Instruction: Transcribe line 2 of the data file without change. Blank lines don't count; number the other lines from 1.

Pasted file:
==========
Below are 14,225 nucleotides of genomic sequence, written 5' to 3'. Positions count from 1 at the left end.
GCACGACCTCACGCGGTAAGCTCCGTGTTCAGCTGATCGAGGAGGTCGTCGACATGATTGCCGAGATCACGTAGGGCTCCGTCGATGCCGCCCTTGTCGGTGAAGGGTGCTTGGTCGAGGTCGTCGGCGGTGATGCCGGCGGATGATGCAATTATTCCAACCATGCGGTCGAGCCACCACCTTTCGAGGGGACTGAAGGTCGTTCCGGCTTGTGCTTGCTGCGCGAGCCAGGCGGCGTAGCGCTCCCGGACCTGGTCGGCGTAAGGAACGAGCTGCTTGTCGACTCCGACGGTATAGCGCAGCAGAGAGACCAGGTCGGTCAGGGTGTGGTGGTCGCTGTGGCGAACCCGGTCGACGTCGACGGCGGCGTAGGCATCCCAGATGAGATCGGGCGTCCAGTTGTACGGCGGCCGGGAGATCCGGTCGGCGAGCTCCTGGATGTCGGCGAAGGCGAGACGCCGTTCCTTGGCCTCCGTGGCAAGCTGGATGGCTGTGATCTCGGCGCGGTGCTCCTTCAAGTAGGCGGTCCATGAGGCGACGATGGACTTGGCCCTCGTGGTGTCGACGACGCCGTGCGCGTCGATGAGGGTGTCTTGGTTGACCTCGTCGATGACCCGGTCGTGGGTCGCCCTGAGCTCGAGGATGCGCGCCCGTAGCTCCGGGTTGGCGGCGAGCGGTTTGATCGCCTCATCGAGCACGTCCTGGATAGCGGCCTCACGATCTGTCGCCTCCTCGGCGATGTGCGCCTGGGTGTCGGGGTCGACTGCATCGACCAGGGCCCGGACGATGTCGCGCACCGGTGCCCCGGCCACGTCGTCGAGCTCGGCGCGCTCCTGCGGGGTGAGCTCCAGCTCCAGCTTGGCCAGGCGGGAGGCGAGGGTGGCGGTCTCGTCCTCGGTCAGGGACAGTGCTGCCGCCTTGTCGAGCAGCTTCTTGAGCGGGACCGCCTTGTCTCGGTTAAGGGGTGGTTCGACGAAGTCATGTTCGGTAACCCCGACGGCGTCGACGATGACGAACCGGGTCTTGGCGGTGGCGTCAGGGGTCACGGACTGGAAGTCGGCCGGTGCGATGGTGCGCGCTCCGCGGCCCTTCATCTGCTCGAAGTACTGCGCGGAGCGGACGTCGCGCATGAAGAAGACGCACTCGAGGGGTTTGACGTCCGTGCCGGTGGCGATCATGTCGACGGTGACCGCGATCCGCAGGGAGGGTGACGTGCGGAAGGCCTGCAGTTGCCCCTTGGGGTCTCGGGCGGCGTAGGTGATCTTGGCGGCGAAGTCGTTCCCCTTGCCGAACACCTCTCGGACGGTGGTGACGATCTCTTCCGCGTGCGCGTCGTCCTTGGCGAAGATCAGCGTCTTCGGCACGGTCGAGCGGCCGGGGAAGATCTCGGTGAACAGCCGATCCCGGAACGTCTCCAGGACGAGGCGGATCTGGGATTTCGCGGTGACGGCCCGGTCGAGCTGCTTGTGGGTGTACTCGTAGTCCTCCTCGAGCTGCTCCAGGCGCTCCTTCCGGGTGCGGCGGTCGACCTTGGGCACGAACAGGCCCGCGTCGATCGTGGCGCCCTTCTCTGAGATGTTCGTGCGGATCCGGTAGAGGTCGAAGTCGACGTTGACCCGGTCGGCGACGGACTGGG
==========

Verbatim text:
GCACGACCTCACGCGGTAAGCTCCGTGTTCAGCTGATCGAGGAGGTCGTCGACATGATTGCCGAGATCACGTAGGGCTCCGTCGATGCCGCCCTTGTCGGTGAAGGGTGCTTGGTCGAGGTCGTCGGCGGTGATGCCGGCGGATGATGCAATTATTCCAACCATGCGGTCGAGCCACCACCTTTCGAGGGGACTGAAGGTCGTTCCGGCTTGTGCTTGCTGCGCGAGCCAGGCGGCGTAGCGCTCCCGGACCTGGTCGGCGTAAGGAACGAGCTGCTTGTCGACTCCGACGGTATAGCGCAGCAGAGAGACCAGGTCGGTCAGGGTGTGGTGGTCGCTGTGGCGAACCCGGTCGACGTCGACGGCGGCGTAGGCATCCCAGATGAGATCGGGCGTCCAGTTGTACGGCGGCCGGGAGATCCGGTCGGCGAGCTCCTGGATGTCGGCGAAGGCGAGACGCCGTTCCTTGGCCTCCGTGGCAAGCTGGATGGCTGTGATCTCGGCGCGGTGCTCCTTCAAGTAGGCGGTCCATGAGGCGACGATGGACTTGGCCCTCGTGGTGTCGACGACGCCGTGCGCGTCGATGAGGGTGTCTTGGTTGACCTCGTCGATGACCCGGTCGTGGGTCGCCCTGAGCTCGAGGATGCGCGCCCGTAGCTCCGGGTTGGCGGCGAGCGGTTTGATCGCCTCATCGAGCACGTCCTGGATAGCGGCCTCACGATCTGTCGCCTCCTCGGCGATGTGCGCCTGGGTGTCGGGGTCGACTGCATCGACCAGGGCCCGGACGATGTCGCGCACCGGTGCCCCGGCCACGTCGTCGAGCTCGGCGCGCTCCTGCGGGGTGAGCTCCAGCTCCAGCTTGGCCAGGCGGGAGGCGAGGGTGGCGGTCTCGTCCTCGGTCAGGGACAGTGCTGCCGCCTTGTCGAGCAGCTTCTTGAGCGGGACCGCCTTGTCTCGGTTAAGGGGTGGTTCGACGAAGTCATGTTCGGTAACCCCGACGGCGTCGACGATGACGAACCGGGTCTTGGCGGTGGCGTCAGGGGTCACGGACTGGAAGTCGGCCGGTGCGATGGTGCGCGCTCCGCGGCCCTTCATCTGCTCGAAGTACTGCGCGGAGCGGACGTCGCGCATGAAGAAGACGCACTCGAGGGGTTTGACGTCCGTGCCGGTGGCGATCATGTCGACGGTGACCGCGATCCGCAGGGAGGGTGACGTGCGGAAGGCCTGCAGTTGCCCCTTGGGGTCTCGGGCGGCGTAGGTGATCTTGGCGGCGAAGTCGTTCCCCTTGCCGAACACCTCTCGGACGGTGGTGACGATCTCTTCCGCGTGCGCGTCGTCCTTGGCGAAGATCAGCGTCTTCGGCACGGTCGAGCGGCCGGGGAAGATCTCGGTGAACAGCCGATCCCGGAACGTCTCCAGGACGAGGCGGATCTGGGATTTCGCGGTGACGGCCCGGTCGAGCTGCTTGTGGGTGTACTCGTAGTCCTCCTCGAGCTGCTCCAGGCGCTCCTTCCGGGTGCGGCGGTCGACCTTGGGCACGAACAGGCCCGCGTCGATCGTGGCGCCCTTCTCTGAGATGTTCGTGCGGATCCGGTAGAGGTCGAAGTCGACGTTGACCCGGTCGGCGACGGACTGGG